May 7, 2019 – Ottawa, Ontario – Global Affairs Canada
The Honourable Chrystia Freeland, Minister of Foreign Affairs, concluded her trip to Rovaniemi, Finland, today, where she participated in the Arctic Council Ministerial Meeting.
The Minister announced more than $28 million toward Canada’s Arctic foreign policy, including the establishment of a new sustainable development office in Canada and funding to support research in the Arctic region through the University of the Arctic.
Minister Freeland emphasized the need for greater inclusion of Indigenous voices and traditional knowledge in all Arctic policy development. As further commitment to advancing reconciliation, the Minister announced increased funding for continued Indigenous participation in the Arctic Council.
At the meetings, the Minister stressed the importance of a collective approach in dealing with climate change. The Minister also took the opportunity to underscore Canada’s support for the rules-based international order and stressed that the Arctic Council must continue to be a forum in which multilateral cooperation can address many of the challenges facing the Arctic region.
On the sidelines of the meeting, Minister Freeland held bilateral meetings with many of her counterparts including:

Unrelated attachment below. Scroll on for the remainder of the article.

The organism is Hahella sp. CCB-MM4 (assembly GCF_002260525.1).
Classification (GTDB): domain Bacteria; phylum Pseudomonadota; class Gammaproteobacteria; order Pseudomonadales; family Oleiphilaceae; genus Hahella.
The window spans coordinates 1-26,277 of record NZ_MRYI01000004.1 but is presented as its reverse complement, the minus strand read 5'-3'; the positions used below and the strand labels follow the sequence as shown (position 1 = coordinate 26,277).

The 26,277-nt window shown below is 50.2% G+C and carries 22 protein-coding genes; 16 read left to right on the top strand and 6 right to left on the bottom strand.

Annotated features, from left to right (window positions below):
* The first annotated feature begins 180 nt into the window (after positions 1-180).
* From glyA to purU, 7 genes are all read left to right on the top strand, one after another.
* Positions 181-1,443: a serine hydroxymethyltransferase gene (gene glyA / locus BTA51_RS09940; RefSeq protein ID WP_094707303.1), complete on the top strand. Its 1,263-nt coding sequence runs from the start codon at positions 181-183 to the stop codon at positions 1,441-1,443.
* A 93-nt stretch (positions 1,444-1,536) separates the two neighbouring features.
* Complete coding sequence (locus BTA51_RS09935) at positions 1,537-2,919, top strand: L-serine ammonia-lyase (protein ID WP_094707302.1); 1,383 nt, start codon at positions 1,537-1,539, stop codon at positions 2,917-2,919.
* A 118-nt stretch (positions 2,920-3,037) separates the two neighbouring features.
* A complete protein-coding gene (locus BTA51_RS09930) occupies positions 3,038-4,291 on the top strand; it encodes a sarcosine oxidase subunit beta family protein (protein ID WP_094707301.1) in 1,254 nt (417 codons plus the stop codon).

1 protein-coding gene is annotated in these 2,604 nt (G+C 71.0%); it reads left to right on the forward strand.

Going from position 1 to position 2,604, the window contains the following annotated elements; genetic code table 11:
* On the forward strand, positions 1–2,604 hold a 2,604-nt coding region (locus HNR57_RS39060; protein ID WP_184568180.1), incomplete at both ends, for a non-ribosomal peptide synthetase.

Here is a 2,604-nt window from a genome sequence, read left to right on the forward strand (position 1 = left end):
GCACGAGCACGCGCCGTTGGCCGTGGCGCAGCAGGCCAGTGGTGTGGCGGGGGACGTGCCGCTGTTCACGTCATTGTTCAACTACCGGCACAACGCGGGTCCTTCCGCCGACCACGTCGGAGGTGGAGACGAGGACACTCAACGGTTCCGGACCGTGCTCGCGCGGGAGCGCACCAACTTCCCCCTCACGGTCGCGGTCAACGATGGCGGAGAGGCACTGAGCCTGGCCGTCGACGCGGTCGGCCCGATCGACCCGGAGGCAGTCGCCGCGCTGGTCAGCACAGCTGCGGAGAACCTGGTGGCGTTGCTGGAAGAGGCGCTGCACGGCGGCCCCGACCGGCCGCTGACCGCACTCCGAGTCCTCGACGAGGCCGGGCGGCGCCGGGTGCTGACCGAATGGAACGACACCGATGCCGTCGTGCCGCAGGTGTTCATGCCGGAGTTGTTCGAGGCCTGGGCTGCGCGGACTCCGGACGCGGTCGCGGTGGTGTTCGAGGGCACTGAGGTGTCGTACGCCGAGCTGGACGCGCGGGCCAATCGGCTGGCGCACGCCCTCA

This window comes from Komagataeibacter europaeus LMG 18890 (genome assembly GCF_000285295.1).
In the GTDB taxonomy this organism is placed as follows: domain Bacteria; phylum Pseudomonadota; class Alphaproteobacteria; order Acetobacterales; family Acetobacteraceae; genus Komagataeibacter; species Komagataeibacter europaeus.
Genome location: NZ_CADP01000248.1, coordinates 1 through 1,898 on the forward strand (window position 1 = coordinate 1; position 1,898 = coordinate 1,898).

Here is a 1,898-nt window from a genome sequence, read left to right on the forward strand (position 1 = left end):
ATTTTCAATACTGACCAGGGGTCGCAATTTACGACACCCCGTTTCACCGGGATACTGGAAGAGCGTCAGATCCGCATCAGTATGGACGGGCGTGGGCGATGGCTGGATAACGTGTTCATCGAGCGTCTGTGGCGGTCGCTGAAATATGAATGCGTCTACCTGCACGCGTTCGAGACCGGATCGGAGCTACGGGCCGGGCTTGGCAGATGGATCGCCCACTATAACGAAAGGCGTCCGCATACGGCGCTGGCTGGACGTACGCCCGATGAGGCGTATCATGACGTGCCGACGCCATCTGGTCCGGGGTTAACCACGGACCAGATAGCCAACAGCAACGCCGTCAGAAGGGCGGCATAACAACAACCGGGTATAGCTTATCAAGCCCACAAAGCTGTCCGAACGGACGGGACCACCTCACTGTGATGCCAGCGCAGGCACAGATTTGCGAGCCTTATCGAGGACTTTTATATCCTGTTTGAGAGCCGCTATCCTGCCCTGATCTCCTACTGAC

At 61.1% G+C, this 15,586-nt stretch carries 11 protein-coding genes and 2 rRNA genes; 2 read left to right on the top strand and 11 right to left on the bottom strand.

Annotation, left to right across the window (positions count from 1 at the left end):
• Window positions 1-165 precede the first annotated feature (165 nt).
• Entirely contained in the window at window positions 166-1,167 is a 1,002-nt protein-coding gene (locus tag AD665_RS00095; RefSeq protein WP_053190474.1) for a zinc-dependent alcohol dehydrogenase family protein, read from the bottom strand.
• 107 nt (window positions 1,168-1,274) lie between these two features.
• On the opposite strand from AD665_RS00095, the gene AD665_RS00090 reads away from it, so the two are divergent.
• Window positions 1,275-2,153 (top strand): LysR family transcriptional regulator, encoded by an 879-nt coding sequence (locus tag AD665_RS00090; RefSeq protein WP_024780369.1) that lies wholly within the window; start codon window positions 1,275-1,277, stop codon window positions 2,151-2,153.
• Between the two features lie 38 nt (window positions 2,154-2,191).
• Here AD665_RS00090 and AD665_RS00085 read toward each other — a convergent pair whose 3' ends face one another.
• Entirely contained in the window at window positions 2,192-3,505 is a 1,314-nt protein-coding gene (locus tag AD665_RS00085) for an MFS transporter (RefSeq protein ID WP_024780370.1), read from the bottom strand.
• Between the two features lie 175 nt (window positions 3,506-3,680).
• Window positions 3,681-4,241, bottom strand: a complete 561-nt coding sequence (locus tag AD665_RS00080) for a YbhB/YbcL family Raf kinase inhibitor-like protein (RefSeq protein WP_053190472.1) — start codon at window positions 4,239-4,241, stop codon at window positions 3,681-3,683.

- Mike Pompeo, U.S. Secretary of State
- Ine Eriksen Søreide, Minister of Foreign Affairs of Norway
- Margot Wallström, Minister for Foreign Affairs of Sweden
- Lisa Murkowski, U.S. Senator for Alaska
“Being an Arctic country carries with it the responsibility of being a steward of this rich but vulnerable region. The most pressing issues facing the Arctic-such as climate change and the difficulties Indigenous people face-know no borders. Since 1996, the Arctic Council has made much progress in a range of areas. Canada is committed to working with its partners to ensure that it remains a forum for international cooperation for decades to come.”
– Hon. Chrystia Freeland, P.C., M.P., Minister of Foreign Affairs
The Arctic Council was established in Ottawa in 1996 with the Ottawa Declaration. Canada was the first chair of the Arctic Council, from 1996 to 1998, and again from 2013 to 2015. The chair of the Arctic Council rotates among the member countries every two years.
The Arctic Council’s member states are Canada, Denmark, Finland, Iceland, Norway, Russia, Sweden and the United States.
Six Indigenous peoples’ organizations are permanent participants at the Arctic Council, contributing Indigenous perspectives as a crucial part of the council’s work. Three of the permanent participants include Canadian representation: the Arctic Athabaskan Council, Gwich’in Council International and Inuit Circumpolar Council.
Canada is currently co-developing a renewed Arctic policy framework with Northerners; territorial and provincial governments; and First Nations, Inuit and Métis peoples, which will replace Canada’s Northern Strategy and Statement on Canada’s Arctic Foreign Policy.